Unfortunately, this project did not last long. There were limits to the Ampex 4-head VTR. When any of the rotary heads became work, it was necessary to replace all of them, which was a major expense. Kihara's staff developed a 2-head transistorized VTR in which the individual heads could easily be replaced.

After research and testing a total of five trial models using Ampex and Sony VTRs, the end product was the world's first transistorized VTR, the SV-201. This 2-head, helical scan type VTR with a tape speed of seven inches/second (the same speed as an audio tape recorder) had much better performance characteristics than any other VTR in the market. Unfortunately, however, it was neither suited for broadcasting nor home-use. With just 2 heads, the broadcasting companies were not interested. It was also too large and expensive for the average consumer. Sony decided to develop different products for different markets. The result was Sony's PV-100. At approximately one fiftieth the size of broadcast VTRs, it was considered pictportable,pictand represented a revolutionary breakthrough in miniaturization.

The PV-100 world's first and smallest transistor VTR.
The PV-100 world's first and smallest transistor VTR.

Sony announced the PV-100 in September 1962. Less than a year later, sales of the 2.48 million yen set began first in Japan, followed by export sales to the United States. The PV-100 was intended for business-use ie., industrial, educational, and medical applications. Sony salespeople went from hospitals to schools and airline companies selling the VTRs.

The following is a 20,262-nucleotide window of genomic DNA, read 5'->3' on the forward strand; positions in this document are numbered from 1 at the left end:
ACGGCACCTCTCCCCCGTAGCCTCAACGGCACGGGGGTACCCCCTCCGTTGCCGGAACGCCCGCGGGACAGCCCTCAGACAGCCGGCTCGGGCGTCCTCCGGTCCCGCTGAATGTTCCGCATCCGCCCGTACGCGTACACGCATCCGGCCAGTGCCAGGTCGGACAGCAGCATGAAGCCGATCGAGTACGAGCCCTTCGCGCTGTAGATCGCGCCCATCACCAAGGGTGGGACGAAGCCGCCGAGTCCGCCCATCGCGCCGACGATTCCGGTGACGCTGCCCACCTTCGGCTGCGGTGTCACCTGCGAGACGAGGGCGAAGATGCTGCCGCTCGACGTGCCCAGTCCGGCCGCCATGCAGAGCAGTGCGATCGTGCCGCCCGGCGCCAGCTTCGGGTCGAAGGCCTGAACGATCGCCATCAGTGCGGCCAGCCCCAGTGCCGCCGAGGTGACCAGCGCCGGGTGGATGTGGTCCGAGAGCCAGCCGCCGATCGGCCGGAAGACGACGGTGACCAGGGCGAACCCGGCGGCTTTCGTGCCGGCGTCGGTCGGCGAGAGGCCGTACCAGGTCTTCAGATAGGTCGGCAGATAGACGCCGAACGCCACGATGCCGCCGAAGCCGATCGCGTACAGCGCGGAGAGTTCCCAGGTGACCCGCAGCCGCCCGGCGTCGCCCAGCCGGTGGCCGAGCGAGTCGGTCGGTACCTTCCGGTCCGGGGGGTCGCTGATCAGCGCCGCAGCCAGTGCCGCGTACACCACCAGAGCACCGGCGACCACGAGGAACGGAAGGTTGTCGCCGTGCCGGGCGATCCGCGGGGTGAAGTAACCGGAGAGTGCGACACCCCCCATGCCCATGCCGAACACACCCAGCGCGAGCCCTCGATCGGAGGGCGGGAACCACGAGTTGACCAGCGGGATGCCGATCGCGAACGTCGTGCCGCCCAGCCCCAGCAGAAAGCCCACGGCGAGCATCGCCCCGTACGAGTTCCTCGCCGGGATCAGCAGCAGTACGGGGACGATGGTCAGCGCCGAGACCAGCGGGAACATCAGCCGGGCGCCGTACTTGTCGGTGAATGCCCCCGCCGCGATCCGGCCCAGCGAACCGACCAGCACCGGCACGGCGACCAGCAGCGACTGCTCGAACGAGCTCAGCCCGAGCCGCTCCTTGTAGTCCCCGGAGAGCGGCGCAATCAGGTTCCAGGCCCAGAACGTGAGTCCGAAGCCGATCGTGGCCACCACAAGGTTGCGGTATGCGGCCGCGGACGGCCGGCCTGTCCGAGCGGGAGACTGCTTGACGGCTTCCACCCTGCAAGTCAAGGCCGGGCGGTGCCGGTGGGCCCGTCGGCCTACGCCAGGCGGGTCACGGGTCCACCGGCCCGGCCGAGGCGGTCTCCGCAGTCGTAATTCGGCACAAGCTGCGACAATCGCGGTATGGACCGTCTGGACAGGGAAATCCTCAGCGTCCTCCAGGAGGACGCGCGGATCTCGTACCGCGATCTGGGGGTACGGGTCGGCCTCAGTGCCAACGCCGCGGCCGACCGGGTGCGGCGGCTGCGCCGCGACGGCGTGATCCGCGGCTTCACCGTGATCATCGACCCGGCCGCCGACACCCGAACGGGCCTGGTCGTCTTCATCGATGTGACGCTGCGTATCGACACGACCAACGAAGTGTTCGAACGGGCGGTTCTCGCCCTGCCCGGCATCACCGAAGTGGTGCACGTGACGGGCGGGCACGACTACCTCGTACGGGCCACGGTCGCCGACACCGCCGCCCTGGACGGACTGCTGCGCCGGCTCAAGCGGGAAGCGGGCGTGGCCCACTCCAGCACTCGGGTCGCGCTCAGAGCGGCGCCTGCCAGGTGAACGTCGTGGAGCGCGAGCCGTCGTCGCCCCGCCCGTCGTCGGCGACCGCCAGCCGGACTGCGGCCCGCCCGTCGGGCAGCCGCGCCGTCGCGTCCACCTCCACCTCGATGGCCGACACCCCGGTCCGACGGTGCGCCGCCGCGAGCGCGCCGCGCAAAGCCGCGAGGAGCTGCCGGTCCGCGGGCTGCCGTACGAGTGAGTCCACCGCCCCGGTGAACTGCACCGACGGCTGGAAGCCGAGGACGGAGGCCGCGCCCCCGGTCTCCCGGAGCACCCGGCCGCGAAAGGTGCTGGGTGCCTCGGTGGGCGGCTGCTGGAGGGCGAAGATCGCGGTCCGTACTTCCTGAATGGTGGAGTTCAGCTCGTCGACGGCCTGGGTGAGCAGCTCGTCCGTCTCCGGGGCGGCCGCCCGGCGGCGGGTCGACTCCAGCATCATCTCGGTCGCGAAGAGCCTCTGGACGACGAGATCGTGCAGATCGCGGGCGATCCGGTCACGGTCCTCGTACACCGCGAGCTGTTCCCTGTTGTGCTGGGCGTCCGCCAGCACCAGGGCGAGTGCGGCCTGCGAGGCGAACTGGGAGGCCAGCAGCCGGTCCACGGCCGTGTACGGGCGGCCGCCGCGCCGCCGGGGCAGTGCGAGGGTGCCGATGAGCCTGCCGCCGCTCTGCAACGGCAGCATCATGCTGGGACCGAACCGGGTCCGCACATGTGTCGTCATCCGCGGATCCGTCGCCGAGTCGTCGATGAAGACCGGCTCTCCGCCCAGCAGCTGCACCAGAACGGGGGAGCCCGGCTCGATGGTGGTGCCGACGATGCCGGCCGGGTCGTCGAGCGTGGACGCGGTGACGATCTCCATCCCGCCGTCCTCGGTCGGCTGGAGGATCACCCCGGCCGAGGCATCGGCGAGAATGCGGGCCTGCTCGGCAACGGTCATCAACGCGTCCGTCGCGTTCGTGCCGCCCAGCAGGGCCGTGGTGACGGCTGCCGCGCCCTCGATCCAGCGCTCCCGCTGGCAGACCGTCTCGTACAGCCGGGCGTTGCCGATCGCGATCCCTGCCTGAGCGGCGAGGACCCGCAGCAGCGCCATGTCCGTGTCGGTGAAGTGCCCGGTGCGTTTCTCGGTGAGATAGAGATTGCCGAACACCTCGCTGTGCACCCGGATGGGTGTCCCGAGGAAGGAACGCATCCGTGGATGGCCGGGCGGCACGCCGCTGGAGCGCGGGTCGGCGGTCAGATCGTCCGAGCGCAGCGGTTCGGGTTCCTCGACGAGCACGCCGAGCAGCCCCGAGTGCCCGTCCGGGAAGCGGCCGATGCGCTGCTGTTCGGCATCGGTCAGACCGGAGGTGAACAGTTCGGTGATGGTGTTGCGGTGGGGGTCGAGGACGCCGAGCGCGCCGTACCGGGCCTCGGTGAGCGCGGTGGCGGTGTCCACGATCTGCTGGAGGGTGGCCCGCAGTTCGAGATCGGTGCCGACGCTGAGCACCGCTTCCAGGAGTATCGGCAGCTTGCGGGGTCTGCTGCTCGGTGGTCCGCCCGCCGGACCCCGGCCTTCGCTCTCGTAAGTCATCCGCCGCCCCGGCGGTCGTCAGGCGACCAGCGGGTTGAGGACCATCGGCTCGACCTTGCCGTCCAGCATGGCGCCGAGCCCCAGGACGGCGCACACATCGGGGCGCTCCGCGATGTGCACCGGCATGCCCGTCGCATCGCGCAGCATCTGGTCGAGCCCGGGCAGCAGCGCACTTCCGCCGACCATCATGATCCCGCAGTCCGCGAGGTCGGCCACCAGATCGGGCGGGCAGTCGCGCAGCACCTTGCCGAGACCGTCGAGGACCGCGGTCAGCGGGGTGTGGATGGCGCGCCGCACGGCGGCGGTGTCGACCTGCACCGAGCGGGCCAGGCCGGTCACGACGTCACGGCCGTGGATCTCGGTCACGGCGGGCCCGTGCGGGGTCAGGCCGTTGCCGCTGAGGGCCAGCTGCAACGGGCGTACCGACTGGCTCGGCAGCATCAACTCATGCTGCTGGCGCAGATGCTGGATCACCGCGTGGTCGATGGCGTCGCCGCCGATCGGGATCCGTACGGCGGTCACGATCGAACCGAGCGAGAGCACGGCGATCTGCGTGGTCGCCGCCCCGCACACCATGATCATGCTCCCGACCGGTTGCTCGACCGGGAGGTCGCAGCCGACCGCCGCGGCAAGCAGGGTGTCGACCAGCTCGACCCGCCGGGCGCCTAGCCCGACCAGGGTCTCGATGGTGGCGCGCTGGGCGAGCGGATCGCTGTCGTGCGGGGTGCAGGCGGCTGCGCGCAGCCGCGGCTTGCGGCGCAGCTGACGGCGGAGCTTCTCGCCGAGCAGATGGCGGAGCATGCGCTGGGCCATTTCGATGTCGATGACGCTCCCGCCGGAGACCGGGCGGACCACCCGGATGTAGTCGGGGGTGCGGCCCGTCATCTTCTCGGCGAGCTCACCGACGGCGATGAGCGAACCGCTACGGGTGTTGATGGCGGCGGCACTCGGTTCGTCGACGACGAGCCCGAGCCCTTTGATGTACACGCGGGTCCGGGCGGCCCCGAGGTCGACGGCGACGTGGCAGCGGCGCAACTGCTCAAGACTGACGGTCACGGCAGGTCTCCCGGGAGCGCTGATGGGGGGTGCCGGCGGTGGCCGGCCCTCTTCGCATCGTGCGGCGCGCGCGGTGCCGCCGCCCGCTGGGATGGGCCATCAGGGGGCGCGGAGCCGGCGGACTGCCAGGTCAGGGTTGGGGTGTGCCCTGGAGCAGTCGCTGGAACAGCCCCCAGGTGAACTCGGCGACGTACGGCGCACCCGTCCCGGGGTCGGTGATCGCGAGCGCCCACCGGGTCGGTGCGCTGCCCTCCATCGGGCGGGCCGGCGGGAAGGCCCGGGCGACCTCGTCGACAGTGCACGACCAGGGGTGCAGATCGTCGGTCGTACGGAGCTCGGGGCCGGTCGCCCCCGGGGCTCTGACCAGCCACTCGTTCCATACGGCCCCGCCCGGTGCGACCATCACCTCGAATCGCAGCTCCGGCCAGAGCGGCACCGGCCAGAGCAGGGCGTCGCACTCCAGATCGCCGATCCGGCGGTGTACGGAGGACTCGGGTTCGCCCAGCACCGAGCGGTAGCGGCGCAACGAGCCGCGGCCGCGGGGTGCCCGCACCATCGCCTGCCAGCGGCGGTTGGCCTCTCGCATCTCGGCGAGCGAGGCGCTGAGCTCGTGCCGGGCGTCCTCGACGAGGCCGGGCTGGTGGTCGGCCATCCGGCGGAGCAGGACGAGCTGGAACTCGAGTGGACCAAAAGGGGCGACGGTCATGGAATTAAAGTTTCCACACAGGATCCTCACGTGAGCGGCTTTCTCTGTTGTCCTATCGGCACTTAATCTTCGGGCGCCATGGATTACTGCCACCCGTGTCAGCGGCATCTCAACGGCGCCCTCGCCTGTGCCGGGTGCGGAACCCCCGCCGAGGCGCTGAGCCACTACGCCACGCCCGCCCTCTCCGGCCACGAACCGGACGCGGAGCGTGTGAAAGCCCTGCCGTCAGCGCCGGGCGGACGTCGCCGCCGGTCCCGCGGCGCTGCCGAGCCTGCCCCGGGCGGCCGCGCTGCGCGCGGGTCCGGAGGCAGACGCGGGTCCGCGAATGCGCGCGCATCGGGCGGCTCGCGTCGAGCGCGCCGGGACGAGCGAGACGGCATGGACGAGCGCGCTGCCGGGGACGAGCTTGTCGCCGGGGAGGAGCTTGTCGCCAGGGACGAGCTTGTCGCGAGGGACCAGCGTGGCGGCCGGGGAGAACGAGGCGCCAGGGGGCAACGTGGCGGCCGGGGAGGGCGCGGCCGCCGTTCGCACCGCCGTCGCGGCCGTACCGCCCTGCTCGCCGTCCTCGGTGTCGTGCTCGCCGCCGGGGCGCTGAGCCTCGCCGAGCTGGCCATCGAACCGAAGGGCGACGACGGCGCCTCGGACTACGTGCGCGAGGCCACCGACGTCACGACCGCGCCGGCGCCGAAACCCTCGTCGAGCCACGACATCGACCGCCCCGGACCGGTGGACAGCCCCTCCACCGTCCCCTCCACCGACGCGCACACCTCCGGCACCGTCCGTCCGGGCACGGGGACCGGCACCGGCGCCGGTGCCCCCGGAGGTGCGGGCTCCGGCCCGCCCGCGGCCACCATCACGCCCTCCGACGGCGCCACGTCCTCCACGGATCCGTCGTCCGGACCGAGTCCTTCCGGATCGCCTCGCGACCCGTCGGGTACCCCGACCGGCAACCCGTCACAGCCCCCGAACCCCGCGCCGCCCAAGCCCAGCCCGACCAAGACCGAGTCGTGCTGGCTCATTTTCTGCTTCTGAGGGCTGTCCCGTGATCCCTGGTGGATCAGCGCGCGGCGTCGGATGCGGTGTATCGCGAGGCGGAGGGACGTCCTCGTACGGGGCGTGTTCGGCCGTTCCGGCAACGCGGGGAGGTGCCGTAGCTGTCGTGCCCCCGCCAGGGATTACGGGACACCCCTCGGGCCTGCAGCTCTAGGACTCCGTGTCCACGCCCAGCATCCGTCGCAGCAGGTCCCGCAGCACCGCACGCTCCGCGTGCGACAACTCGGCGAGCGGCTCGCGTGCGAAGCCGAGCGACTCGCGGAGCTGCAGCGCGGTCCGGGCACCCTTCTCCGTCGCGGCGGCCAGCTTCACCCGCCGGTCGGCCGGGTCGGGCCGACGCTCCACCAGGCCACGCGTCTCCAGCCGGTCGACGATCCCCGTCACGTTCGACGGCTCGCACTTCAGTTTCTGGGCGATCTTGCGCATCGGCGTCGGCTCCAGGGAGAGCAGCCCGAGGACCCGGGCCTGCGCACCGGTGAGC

At the time, most airlines used 8mm and 16mm films for their in-flight movies. Flight attendants, however, found the film difficult to handle. It often rolled off the reels or ripped. The short screening time also made the whole process even more troublesome. Thus, the airlines were very interested in Sony's suggestion of using VTRs instead.

In 1964 and 1965, VTRs were introduced on American Airlines and Pan American flights. Sony's job was to provide the pictsoftware.pict In order to deliver new tapes to the airlines on a weekly basis, Sony established the pictIn-flight VTR Service,pict a VTR duplicating factory in the suburbs of New York. This was seen as a sure money-making venture.

However, flight attendants seemingly did not treat tapes with much care. Flight attendants would jam the open-reel tapes while threading them or leave them near the beverage trays, where inevitably coffee would spill over them. The original estimate that the tapes could be used at least forty times was completely off target. Most tapes came back in pitiful condition after just one use.

Despite these troubles, Sony was relieved that the VTR, which was originally considered marketable only to broadcasting companies, had come one step closer to consumers. In addition, the basic technology behind this VTR developed by Nobutoshi Kihara and Masahiko Morizono was passed on to the 1-inch Omega VTRs and half-inch Betamax VTRs

From the Sony History Site


PV-100: First practical VTR developed in 1962 by Mr. Kihara at Sony Corp. Spec's: Black and white, mono sound, two inch tape, 5-3/4 IPS, 8"? reels, 120 minutes record / playback time, 25" x 17" x 17" (hwd), 145 pounds. Shown here, being threaded by an American Airlines technician, for showing an in-flight movie on 26 video monitors in various locations about the plane. The in-flight models of the PV-100 had the record electronics removed to save weight and power consumption. Passengers could also select an external view through a video camera, located in the nose of the plane, during all phases of their flight. Info & photo: Electronics World Magazine - March, 1965

Courtesy Labguy's World